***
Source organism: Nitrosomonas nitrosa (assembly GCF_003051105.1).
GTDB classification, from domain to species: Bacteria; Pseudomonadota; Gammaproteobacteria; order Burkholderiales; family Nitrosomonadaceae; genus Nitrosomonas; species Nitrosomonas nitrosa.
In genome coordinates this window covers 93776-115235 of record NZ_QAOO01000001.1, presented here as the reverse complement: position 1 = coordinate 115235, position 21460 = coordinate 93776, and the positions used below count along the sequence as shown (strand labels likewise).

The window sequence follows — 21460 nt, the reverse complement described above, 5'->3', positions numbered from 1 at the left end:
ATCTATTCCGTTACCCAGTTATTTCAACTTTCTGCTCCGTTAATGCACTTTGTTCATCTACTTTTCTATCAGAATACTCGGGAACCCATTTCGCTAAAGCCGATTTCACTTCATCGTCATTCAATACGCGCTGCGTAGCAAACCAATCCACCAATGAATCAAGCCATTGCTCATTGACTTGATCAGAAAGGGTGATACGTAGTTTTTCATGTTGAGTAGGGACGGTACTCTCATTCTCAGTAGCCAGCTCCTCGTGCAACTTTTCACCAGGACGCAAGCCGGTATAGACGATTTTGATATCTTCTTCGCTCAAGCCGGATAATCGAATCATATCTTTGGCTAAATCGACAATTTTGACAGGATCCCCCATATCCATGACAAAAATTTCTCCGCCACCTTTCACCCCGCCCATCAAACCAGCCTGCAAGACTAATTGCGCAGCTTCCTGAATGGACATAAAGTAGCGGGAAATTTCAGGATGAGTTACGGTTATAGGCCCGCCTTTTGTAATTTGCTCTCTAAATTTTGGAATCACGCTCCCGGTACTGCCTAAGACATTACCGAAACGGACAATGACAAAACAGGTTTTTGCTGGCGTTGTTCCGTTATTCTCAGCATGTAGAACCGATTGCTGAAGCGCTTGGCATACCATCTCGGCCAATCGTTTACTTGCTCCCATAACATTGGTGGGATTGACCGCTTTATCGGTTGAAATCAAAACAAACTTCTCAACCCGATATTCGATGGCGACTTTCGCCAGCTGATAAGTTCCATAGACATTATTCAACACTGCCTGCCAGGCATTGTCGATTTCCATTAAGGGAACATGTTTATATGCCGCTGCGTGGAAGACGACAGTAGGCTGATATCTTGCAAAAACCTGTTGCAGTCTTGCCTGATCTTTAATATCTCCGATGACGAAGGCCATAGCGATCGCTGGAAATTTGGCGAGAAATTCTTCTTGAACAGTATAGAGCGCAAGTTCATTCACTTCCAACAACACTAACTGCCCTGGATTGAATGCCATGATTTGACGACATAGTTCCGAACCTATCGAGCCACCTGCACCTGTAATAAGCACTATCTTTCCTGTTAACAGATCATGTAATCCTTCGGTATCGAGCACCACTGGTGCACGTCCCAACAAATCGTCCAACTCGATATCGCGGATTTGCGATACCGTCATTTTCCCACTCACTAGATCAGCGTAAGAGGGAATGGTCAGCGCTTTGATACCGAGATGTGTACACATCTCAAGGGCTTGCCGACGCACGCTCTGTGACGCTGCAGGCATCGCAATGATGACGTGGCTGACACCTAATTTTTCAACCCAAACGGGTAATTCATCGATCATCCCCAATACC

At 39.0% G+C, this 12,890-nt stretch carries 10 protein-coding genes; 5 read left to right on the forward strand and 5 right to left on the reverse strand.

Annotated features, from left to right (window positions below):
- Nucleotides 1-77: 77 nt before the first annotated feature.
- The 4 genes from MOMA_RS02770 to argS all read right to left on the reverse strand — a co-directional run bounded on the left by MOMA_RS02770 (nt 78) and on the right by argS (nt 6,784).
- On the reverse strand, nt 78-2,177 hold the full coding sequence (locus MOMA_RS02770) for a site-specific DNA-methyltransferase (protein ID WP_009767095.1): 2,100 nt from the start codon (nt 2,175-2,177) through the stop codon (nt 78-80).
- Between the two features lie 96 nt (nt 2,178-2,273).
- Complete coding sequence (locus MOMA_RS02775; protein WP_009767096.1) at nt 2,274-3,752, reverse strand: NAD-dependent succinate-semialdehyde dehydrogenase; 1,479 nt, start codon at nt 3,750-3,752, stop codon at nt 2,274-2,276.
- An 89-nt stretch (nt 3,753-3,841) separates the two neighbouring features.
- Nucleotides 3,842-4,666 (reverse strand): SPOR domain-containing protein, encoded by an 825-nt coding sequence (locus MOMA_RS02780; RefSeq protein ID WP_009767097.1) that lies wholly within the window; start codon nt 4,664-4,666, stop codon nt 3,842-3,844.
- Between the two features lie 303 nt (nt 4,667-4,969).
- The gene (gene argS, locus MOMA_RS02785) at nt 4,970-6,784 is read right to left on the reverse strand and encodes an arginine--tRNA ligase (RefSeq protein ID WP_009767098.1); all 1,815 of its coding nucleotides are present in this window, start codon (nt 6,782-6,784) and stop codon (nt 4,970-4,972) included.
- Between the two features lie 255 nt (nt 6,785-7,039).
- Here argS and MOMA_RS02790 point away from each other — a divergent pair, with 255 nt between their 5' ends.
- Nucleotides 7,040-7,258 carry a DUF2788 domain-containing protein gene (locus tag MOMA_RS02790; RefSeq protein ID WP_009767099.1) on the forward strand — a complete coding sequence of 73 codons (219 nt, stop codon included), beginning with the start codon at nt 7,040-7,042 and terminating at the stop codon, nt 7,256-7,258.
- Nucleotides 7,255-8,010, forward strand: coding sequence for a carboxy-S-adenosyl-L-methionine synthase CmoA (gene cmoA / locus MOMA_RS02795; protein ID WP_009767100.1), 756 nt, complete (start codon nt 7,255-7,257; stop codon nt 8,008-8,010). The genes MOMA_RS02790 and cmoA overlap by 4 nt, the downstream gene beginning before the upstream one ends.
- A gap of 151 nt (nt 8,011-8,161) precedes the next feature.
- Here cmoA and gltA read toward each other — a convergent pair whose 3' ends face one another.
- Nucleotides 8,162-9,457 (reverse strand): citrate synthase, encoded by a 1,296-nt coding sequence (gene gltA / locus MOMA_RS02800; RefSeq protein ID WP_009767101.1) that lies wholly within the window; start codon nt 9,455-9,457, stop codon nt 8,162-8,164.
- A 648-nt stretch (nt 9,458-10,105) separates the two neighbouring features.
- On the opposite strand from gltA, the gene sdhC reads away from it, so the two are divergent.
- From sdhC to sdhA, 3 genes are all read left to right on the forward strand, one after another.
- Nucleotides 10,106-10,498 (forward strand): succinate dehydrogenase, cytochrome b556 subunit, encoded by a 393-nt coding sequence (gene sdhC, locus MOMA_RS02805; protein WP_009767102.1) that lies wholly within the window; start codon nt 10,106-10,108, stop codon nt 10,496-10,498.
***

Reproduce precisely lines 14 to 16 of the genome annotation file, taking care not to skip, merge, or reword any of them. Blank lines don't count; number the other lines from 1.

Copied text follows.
- Nucleotides 3,842-4,666 (reverse strand): SPOR domain-containing protein, encoded by an 825-nt coding sequence (locus MOMA_RS02780; RefSeq protein ID WP_009767097.1) that lies wholly within the window; start codon nt 4,664-4,666, stop codon nt 3,842-3,844.
- Between the two features lie 303 nt (nt 4,667-4,969).
- The gene (gene argS, locus MOMA_RS02785) at nt 4,970-6,784 is read right to left on the reverse strand and encodes an arginine--tRNA ligase (RefSeq protein ID WP_009767098.1); all 1,815 of its coding nucleotides are present in this window, start codon (nt 6,782-6,784) and stop codon (nt 4,970-4,972) included.